Type of screen time and academic achievement in children from Australia and New Zealand: interactions with socioeconomic status
journal contributionposted on 20.01.2021, 00:00 authored by David SkvarcDavid Skvarc, Anne Penny, Travis HarriesTravis Harries, Christopher Wilson, Nicki Joshua, Linda ByrneLinda Byrne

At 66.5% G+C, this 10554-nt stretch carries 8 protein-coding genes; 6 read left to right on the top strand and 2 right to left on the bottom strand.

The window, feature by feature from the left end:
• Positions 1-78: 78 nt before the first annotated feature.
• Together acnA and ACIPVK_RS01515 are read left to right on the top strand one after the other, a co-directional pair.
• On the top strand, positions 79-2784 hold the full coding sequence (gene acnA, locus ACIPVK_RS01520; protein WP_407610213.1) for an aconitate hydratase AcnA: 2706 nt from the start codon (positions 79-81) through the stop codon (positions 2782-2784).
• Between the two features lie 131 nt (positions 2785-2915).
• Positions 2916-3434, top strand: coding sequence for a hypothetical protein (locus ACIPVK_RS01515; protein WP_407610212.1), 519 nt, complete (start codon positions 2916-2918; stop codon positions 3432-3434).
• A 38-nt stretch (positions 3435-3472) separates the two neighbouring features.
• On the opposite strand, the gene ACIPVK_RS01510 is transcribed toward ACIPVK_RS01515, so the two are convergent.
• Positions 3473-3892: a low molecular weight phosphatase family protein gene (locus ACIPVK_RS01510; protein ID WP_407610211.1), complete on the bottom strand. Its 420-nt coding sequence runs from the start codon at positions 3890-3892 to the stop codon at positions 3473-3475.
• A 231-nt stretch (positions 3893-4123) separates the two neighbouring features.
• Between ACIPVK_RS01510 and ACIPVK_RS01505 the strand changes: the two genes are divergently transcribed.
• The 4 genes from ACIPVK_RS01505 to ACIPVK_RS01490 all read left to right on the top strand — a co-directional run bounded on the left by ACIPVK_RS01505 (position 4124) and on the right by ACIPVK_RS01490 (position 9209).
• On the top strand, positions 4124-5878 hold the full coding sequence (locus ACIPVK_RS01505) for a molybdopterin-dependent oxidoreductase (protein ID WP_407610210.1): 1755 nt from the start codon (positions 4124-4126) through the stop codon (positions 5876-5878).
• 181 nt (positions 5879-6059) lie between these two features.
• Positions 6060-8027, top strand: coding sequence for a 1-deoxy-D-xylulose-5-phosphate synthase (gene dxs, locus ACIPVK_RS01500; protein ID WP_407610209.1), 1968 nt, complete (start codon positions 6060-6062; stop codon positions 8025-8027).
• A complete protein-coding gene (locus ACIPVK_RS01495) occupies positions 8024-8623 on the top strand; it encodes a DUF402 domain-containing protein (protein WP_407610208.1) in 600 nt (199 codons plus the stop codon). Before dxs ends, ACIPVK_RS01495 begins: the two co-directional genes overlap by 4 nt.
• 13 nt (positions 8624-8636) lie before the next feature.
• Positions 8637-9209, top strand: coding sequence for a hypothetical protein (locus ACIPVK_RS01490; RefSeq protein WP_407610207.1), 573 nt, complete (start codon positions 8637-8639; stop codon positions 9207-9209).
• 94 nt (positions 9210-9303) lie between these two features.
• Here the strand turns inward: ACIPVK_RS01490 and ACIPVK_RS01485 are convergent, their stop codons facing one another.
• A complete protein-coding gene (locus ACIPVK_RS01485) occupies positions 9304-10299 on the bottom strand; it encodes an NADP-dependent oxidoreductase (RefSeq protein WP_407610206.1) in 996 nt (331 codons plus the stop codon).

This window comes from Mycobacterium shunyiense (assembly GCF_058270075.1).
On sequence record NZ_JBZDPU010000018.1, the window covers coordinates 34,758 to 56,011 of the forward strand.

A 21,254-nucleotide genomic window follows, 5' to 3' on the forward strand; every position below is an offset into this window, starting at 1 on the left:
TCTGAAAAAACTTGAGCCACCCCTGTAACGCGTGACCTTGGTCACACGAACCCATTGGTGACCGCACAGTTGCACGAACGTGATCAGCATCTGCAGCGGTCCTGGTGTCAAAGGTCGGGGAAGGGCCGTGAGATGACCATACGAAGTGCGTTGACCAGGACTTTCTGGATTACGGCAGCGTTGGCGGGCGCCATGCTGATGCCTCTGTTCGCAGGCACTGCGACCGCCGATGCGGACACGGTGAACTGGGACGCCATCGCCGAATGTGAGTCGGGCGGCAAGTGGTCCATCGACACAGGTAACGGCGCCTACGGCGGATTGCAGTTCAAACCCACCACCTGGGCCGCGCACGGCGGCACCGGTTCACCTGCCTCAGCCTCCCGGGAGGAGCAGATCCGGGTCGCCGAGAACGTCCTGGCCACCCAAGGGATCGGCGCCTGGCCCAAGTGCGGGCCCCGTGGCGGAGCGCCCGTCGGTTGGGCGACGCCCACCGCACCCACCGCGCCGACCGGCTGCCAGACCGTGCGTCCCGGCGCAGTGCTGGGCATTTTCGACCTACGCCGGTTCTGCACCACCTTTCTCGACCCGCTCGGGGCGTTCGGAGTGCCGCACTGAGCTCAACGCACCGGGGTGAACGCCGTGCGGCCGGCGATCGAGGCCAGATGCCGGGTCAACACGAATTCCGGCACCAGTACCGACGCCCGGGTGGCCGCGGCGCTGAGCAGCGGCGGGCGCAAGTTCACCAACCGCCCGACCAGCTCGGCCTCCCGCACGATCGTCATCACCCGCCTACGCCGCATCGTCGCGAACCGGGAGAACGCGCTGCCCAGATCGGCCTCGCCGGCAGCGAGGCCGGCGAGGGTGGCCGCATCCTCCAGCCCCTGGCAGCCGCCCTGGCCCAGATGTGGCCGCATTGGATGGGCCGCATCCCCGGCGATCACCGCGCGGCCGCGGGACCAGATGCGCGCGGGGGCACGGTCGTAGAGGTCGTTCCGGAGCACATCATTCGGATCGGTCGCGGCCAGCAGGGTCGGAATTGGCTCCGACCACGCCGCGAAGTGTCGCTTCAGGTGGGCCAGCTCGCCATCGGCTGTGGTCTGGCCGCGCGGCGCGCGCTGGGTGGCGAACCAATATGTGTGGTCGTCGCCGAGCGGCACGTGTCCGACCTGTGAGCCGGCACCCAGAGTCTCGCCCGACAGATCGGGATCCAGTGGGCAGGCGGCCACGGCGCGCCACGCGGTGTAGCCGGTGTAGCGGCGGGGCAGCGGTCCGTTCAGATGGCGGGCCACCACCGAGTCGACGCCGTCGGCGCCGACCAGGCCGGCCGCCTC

Increasing screen time in childhood has raised concerns about potential effects on academic achievement, with speculation that this is due in part to an overall decrease in sleep. However, research does not often distinguish between different types of screen time, such as that dedicated to home or other educational pursuits. Further, family factors such as socioeconomic status are known to predict academic performance but are rarely examined in concert. The current study aimed to examine the association between screen time and academic achievement and to extend the current research by exploring whether the association was moderated by the type of screen time and family socioeconomic status. Participants were 651 children from Australia and New Zealand (Mage = 10.09, SD = 3.64). Participants completed an academic achievement test, and parents reported screen time activities. Homework, but not sleep, was associated with better academic achievement. Educational television viewing (TV), but not entertainment TV, was associated with lower academic achievement. Socioeconomic status moderated the association between educational TV and academic achievement (B = −.29, p = .007). The results suggest that while screen time type does appear to be implicated in academic achievement, the mechanism appears to be specific to higher socioeconomic status families.